The East has 10 teams in the postseason compared to the West’s eight, with the bottom four engaging in a play-in round to cull the herd. This change became necessary after Nashville SC, initially placed into the West to start the year, was moved when the league decided to play its irregular season in regionally isolated schedules, creating imbalanced conferences.
Those regional schedules drastically reduced the number of opponents available to each team. Seattle played Portland, San Jose and LAFC four times apiece (including Seattle’s loss to LA at the MLS Is Back tournament, which didn’t count in the league standings), as well as Vancouver three times.
The familiarity of four matches against LAFC hasn’t provided a clear advantage to either club, with a split of the series’ four games. Seattle won both at home, while LAFC won at home and served up an emphatic 4-1 victory in the round of 16 at the bubble tourney in Orlando.
Sticking in the minds of both teams will be last season’s West final, which saw Seattle upend LAFC 3-1 on the road and gave rise to the now memetic quote from Sounders head coach Brian Schmetzer after the match that he was “feeling better than (LAFC head coach Bob Bradley).”
“LAFC is going to play the same way, whether they have guys missing due to international duty, due to injuries or anything,” Schmetzer said. “Bob is going to play his style. We are going to prepare for an LAFC that plays up-tempo. They’ve got (forward Carlos) Vela back. They’re going to press, press, press. They’re a good attacking team.
“Our team on that day (last year) executed the game plan to perfection and that’s why we won down there. This game is the same. The players are going to know their assignments and then it’s up to them.”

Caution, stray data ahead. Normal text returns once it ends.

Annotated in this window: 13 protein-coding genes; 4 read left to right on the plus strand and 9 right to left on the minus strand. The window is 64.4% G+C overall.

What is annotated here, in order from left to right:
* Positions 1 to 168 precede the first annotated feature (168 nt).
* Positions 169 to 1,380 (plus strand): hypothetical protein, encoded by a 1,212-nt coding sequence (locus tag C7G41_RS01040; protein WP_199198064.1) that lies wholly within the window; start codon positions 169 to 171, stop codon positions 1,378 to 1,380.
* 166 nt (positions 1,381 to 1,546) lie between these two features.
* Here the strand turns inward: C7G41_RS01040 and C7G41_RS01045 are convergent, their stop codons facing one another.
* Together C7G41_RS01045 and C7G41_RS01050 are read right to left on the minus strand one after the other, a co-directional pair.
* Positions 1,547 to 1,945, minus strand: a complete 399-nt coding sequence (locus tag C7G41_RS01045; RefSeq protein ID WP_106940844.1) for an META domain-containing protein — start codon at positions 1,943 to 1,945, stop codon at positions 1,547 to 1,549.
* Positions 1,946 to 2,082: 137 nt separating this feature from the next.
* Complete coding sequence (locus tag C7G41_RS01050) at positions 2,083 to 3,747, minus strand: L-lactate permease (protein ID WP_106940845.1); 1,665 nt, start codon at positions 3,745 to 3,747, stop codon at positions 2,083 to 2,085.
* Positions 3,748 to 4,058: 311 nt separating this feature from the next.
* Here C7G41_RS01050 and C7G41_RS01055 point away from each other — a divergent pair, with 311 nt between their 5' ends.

Home field advantage — even bereft of fans — may prove helpful. Seattle is 7-1-2 at home this year, LAFC is 1-6-1 on the road. The clubs employ some of the league’s premier attacking talent. LAFC has scored a league-high 47 goals and boasts the services of golden boot winner Diego Rossi, who has scored 14 goals. Seattle has 44 goals (tied for third), though its defense has been much stingier, conceding 23 times compared to LAFC’s 39.
Seattle may struggle with player availability. Centerback Xavier Arreaga and holding midfielder Gustav Svensson may not be eligible for the yet-to-be determined date, since they are expected to be called up for international duty and will miss the fixture due to MLS’s mandatory quarantine procedures upon their return from overseas.
Top scorer Ruidíaz will be available upon his return from the Peru national team since, having already recovered from COVID-19, he is considered a “recovered person” by league protocols and is not required to quarantine after travel.
After all the disruptions that 2020 has thrown at his side (and the world), Schmetzer said that the win-or-go-home mentality of playoff soccer may bring a small sense of normalcy to the Sounders, even without the advantage of 40,000-plus screaming fans.
“The weirdness of 2020, the difference all goes out the window,” Schmetzer said. “Now it’s the playoffs. Now it’s money time. There are (a maximum) four games left. In that sense, I agree that it feels like a little bit like last year, where it was one-game playoff games, and you had to win or you were going home.”